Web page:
Tips For Home Brewing In Cold Weather

Home Brew In Cold WeatherMany homebrewers prefer to home brew in cold weather because it tends to be easier to keep beers within proper fermentation temperature range. Historically, the only way to brew lagers was to brew in the winter and store the beer in caves while it conditioned.

While in some ways home brewing in cold weather is preferred over brewing in the summer, it still offers its own challenges – but also some opportunities to try some different beer styles.

 

Home Brewing In Cold Weather: The Challenges

Challenge #1: Proper fermentation temperature
Hot or cold, proper fermentation temperature is always important. Determining the appropriate fermentation temperature begins with yeast selection. Lager yeasts by nature do better at 45°-60°F., so if you have a cellar that stays cool in the winter, this may be the best time for homebrewers to try making a lager. If brewing an ale, Wyeast 1007: German Ale, Wyeast 2565: Kolsch, and Wyeast 1028: London Ale all work as low as 55°-60°F.

Challenge #2: Maintain steady temperature Shop Heating Belt
Controlling fermentation temperature is always important. Only in the winter you run the risk of beer yeast going dormant if the temperature drops too low. Try to find an area of the home for your fermenters that won’t be too sensitive to big swings in outdoor temperature. A fermentation brew belt may be necessary in some cases.

 

Home Brewing In Cold Weather: The Opportunities

As mentioned earlier, winter is a great time to brew lagers. Here are four beer recipe kits to try when brewing in cold weather:

 

  • Brewer’s Best Vienna Lager – This traditional lager is in the style of Austrian amber lagers. This partial mash kit results in a smooth, toasty lager with a touch of caramel flavor, balanced hop bitterness, and just enough hop aroma for a little intrigue. (ABV: 4.5 – 5.0%, IBUs: 24-28)
  • Brewer’s Best Munich Helles – A golden lager in the south German style, marked by German hops for bittering and flavoring. (ABV: 4.75 – 5.25%, IBUs: 16 – 20
  • Steam Freak Spring Loaded Bock – A stronger, maltier lager utilizing nearly ten pounds of Steam Freak liquid malt extract. Traditional European hop varieties stand up to the higher gravity of this lager. (ABV: 7%, IBUs: 24)Shop Temp Controller
  • Brewcraft Premium Series Rocky Mountain Amber – This balanced American-style amber kit can be brewed as either an ale or a lager. The included Fermentis Saflager S-23 beer yeast works as low as 51F and as high as 75F, though lower temperatures are ideal.

 

What kind of changes do you make when home brewing in cold weather? Share in the comments below!
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David Ackley is a beer writer, brewer, and self-described “craft beer crusader.” He holds a General Certificate in Brewing from the Institute of Brewing and Distilling and is founder and editor of the Local Beer Blog.

Your Wine Might Be Suffering From Bottle Shock!

Splashing WineWhen you think about a wine you normally don’t think of it in terms of being in a good mood, humorous or even under-the-weather, but there is a term used by the wine making industry that might make you think that such terms are appropriate – bottle shock.

 

What Is Bottle Shock?

Bottle shock or bottle sickness is often used to describe a wine that has taken a plunge in quality. The overall impression of a wine going through shock can be described as flat or flabby, or just plain lacking in fruitiness and character.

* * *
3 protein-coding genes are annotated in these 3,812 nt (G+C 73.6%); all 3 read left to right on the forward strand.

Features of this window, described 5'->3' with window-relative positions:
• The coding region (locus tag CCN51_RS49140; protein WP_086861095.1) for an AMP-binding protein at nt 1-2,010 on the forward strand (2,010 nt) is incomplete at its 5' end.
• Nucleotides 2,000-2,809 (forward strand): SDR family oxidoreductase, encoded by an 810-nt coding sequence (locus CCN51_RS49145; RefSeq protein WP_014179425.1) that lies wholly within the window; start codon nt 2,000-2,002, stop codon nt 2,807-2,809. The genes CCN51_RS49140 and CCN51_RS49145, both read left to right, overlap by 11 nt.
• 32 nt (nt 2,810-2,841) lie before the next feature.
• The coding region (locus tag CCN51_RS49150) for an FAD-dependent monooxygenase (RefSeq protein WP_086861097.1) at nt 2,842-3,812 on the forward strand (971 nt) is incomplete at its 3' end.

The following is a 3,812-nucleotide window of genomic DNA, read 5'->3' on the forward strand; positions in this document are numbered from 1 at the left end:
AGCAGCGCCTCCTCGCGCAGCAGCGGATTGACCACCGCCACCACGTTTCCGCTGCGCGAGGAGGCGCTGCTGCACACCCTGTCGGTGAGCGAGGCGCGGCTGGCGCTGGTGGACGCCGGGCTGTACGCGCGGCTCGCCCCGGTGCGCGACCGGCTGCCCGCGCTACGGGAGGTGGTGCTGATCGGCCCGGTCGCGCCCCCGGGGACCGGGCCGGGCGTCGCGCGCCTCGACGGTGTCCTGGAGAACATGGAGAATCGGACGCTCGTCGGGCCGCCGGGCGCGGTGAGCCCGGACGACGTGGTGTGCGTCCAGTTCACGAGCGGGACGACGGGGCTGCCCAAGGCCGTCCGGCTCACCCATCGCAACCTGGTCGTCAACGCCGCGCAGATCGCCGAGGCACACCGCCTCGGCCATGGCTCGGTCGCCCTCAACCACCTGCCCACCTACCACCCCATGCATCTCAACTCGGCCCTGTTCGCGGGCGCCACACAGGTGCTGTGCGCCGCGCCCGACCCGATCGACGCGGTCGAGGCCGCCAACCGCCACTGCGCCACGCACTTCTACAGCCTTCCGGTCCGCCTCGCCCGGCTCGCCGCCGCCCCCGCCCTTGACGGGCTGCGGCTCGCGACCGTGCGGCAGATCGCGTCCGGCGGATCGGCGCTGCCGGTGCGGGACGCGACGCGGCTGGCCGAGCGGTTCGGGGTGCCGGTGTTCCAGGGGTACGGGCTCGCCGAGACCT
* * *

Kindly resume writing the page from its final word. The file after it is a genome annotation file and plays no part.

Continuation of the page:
In home wine making bottle shock usually happens right after bottling the wine. It can also happen again if an aging wine bottle is put through the tortures of shipping or transport.

It is referred to as a bottle shock because the effects are temporary and with a little rest the wine will come back to its good-ole self once again.

 

So, What Causes Bottle Shock, Anyway?

Bottle shock occurs when the wine absorbs too much oxygen in too little time. This is something that is likely to happen during bottling. It can also happen during shipping. Constant temperature changes and the sloshing of the wine in the bottle allows more air to pass through the cork than what is natural.Shop Wine Bottle Corkers

Wines can handle the slow, gradual infusion of air that is naturally allowed by wine corks. In fact, most red wines will benefit from such a scenario, but when the oxygen comes too fast a build-up of an element called acetaldehyde starts to become prevalent in the wine.

Acetaldehyde is naturally found in any wine, at least in small, unnoticeable amounts, but in higher amounts its presence can be detected as an odor of rotting apples or nuts. This is what’s noticed in wines that are suffering from bottle shock. The normal chain of events that happens during aging is disrupted by the production of an abundance of acetaldehyde.

 

Don’t Worry! The Effects Of Bottle Shock Are Mostly Temporary.

Over the course of time the acetaldehyde will slowly convert to alcohol, bringing the wine back into line with something enjoyable to drink. How long this takes depends on the severity of the bottle sickness. It could be as little as a few days or as long as a few weeks.Shop Wine Corks

This is just one more reason why aging is so important in wine making. In theory, you could pick up a newly bottled wine from your cellar one week and wonder why it’s so lifeless or even bitter, then the next week be overwhelmed by its superb flavor. Bottle shock can come and go that quick.
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Ed Kraus is a 3rd generation home brewer/winemaker and has been an owner of E. C. Kraus since 1999. He has been helping individuals make better wine and beer for over 25 years.